Indian Journal of Dermatology
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Year : 2022  |  Volume : 67  |  Issue : 4  |  Page : 477

Evaluation of neutrophil-to-lymphocyte ratio and platelet-to-lymphocyte ratio in chronic plaque psoriasis

1 From the Department of Dermatology, Medical College, Kolkata, West Bengal, India
2 Biochemistry, Medical College, Kolkata, West Bengal, India
3 Department of Dermatology, Malda Medical College, Malda, West Bengal, India

Correspondence Address:
Loknath Ghoshal
18, Shibpur Main Road, P.O. Tribeni, District: Hooghly, West Bengal - 712 503
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Source of Support: None, Conflict of Interest: None

DOI: 10.4103/ijd.ijd_935_21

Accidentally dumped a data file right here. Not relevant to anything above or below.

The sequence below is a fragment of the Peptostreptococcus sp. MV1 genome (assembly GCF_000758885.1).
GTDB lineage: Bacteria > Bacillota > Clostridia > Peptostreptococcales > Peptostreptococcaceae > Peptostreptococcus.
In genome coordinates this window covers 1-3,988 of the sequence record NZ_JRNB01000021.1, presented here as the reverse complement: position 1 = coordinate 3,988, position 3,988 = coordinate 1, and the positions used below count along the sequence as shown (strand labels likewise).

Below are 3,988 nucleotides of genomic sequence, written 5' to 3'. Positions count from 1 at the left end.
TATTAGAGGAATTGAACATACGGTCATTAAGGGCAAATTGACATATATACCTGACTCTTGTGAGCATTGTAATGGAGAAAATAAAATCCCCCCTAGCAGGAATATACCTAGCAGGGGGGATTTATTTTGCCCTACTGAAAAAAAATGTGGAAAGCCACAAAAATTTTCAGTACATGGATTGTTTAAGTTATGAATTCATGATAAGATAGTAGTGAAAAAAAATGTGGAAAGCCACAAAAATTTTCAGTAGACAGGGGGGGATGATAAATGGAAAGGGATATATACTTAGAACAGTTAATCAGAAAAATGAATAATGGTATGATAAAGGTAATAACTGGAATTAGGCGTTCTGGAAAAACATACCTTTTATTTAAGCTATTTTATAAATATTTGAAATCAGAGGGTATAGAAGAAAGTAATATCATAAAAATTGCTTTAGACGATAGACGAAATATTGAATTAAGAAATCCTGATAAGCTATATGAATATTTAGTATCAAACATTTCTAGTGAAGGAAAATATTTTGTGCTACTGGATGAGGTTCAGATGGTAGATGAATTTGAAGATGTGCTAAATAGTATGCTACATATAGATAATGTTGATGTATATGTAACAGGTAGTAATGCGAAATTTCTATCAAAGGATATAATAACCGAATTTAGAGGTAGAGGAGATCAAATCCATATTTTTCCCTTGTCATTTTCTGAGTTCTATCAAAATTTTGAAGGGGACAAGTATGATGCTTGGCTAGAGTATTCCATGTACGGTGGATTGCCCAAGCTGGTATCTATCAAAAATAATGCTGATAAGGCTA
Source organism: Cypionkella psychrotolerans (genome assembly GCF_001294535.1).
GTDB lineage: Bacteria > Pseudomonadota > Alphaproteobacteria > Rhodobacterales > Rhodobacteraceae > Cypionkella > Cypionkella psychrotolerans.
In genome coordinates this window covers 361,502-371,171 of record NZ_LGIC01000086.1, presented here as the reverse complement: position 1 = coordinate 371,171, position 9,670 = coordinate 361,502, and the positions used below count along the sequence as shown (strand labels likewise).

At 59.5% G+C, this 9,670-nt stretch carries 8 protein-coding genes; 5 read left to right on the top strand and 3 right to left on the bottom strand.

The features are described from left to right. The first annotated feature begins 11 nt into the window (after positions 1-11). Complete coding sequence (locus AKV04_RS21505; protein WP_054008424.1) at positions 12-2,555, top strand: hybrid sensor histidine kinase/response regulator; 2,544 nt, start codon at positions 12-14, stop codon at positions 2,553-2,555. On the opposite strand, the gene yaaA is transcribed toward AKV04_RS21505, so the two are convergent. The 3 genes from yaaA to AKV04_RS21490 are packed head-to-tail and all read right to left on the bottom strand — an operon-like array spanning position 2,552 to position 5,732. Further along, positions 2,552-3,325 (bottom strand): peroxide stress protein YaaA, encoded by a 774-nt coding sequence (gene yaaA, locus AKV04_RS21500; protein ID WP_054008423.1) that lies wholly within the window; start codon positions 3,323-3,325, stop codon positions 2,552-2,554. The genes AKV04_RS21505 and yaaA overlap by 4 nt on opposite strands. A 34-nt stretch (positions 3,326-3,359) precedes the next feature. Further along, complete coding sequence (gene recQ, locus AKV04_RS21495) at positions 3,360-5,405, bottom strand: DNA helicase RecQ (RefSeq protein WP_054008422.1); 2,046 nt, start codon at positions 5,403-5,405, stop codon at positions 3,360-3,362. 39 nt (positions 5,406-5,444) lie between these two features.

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Background: Psoriasis is a common inflammatory dermatological condition and affects 2–3% population worldwide. Psoriasis area and severity index (PASI) and body surface area (BSA) are two commonly used scales used to measure disease severity in psoriasis patients. However, these scales are plagued by weaknesses as inter-observer variation and insufficient evaluation of micro-vascular inflammation. Thus, it is necessary to have an objective and simple measure of the severity of inflammation. The ratio of neutrophils-to-lymphocytes (NLR) and platelets-to-lymphocytes (PLR) are simple and inexpensive markers of systemic inflammatory response that can be measured as part of a complete blood count and are already used in the setting of inflammatory diseases. The utility of the NLR and PLR in psoriasis however, remains relatively unexplored. Aims and Objectives: The present study was undertaken to assess if NLR, PLR and C-reactive protein were altered in chronic plaque psoriasis patients as compared to controls and also to determine correlation of NLR and PLR values with disease severity as measured by PASI. Methods: This case control study consisted of equal numbers (45 each) chronic plaque psoriasis patients and control subjects. The subjects were evaluated by way of history taking, clinical and blood examination. Thereafter, the results were tabulated and examined statistically. Results: Our study results indicate that psoriasis patients tended to have a higher neutrophil count, lymphocyte count, NLR and C-reactive protein in comparison the control subjects (P < 0.05). Conclusion: We concluded that such easily available and low cost indices of systemic inflammation are raised in psoriasis patients and are positively correlated with the severity of involvement. They can thus not only be used to monitor the effect of systemic drugs in psoriasis.

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